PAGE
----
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View Poll Results: You're no longer young at:
18 2 2.47%
21 1 1.23%
25 4 4.94%
30 19 23.46%
35 15 18.52%
40 16 19.75%
50 24 29.63%
Voters: 81. You may not vote on this poll

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Old 01-06-2010, 12:08 AM
 
10,630 posts, read 22,748,468 times
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I agree that you stop being "young" sometime in the mid-30s, but that doesn't mean you're suddenly "old" or have to start acting "old." It just means your chronological age has moved you into the next age bracket and you have different life experiences and cultural references than the new "young" people behind you.

When you're old enough that you could hypothetically have a kid now in their teens then you're no longer young, no matter how "young" you feel.

I don't think society should diminish people who are "old," but at the same time I wish society would stop using the word "young" to mean something other than just age. Young people can be responsible; old people can be irresponsible. Age doesn't necessarily bring better judgement, although admittedly for most people more experiences (which of course do accumulate with time) make it easier to make good judgement calls, but that's not a given.

The other day I got carded while buying a bottle of wine and my first thought was that they were checking my ID because I was using a credit card; it only hit me after that the carding was because I was buying booze. That's certainly not any kind of formal gauge, but it got me to thinking that there was a shift sometime in there somewhere. At one point when I didn't get carded I was happy because I figured I looked "old", or at least like an adult, and now I'm surprised (and I admit, sometimes pleased) when I do get carded.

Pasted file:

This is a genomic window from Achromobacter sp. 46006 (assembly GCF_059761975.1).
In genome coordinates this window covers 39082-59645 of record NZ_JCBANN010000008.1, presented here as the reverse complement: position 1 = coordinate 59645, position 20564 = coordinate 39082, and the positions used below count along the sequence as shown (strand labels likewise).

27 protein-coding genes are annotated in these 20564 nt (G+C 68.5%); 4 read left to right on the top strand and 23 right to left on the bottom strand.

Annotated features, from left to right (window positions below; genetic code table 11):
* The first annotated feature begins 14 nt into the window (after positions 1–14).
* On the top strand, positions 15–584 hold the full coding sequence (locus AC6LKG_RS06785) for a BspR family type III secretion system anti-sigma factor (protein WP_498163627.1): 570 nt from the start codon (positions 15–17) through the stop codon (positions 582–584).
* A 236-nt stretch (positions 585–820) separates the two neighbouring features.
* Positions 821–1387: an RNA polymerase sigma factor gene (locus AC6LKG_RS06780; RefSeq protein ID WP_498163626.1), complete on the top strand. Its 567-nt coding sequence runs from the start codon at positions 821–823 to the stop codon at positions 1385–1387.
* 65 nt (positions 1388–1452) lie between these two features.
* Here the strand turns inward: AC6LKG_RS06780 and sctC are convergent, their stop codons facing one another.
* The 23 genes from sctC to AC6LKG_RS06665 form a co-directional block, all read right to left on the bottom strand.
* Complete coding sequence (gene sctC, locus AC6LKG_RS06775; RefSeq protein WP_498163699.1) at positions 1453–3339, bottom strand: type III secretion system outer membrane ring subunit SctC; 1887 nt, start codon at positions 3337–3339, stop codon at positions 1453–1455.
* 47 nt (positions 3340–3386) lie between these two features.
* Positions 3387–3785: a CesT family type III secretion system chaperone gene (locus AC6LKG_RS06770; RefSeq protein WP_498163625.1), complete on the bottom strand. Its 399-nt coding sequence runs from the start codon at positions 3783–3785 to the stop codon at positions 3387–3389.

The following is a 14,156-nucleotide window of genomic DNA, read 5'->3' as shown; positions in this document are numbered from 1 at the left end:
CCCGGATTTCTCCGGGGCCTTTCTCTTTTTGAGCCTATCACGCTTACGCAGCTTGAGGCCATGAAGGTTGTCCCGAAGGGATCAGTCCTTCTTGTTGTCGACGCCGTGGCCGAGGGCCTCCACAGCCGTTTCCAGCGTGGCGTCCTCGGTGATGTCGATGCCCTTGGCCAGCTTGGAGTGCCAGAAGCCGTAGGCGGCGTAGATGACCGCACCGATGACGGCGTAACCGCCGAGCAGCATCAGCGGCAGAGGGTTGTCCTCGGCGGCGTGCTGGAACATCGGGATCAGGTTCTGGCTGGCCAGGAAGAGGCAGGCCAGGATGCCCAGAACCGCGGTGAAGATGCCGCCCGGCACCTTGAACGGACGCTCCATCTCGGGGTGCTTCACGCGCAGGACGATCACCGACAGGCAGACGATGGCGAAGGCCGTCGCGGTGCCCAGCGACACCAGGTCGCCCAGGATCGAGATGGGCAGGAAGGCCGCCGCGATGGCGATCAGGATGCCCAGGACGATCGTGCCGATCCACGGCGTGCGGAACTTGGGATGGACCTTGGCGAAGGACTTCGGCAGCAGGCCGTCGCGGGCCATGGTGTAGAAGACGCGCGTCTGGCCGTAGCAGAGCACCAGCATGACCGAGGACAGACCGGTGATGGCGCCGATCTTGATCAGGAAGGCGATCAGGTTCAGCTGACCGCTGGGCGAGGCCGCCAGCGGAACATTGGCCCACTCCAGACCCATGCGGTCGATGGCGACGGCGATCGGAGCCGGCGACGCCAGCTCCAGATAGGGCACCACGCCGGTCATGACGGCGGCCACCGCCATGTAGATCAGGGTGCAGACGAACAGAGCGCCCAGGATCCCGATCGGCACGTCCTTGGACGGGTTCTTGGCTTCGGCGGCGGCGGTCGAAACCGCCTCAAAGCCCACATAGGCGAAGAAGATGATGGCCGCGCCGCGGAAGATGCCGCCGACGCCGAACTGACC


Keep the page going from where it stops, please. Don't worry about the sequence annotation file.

Working in a field where I'm surrounded by a large number of older people (lots of retired volunteers, plus older baby boomer colleagues) I now informally think of anyone not retired as "young." 60? Young! 50? Really young! 40? Extra, extra young! (it's also reinforced the idea that age really is just a number, at least when it comes to personality.)

I think I'm old enough that if someone tells me I'm "just a kid" then I could possibly find that a good thing; the opposite of that is to realize that if I was to somehow achieve some major accomplishment I would no longer be described as "young." If you certain things at a young enough age you're news-worthy; do it in your 30s or 40s and you're just one of many. Do it for the first time at a much, much older age and you're news-worthy again, though.
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Old 01-06-2010, 02:06 AM
 
Location: Somewhere.
9,751 posts, read 21,603,122 times
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Your poll didn't have enough answers. 50 is hardly old.
Why get old at all? So your body gets older, your mind does not have to!
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Old 01-06-2010, 01:03 PM
 
Location: Wherabouts Unknown!
7,754 posts, read 16,450,212 times
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justcause asks:
And What Age Do You Stop Being "Young?"
For me, the age at which I am no longer 'young' is a moving target...always about 5 years down the road.
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Old 01-06-2010, 01:20 PM
 
Location: In the Pearl of the Purchase, Ky
6,959 posts, read 12,375,199 times
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My wife, in her late 50s says she is old. I keep telling her you're as young as you feel and she feels fine to me! I don't think you can say what age you quit being young. Everybody's different!
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Old 01-06-2010, 02:30 PM
 
8,415 posts, read 34,325,091 times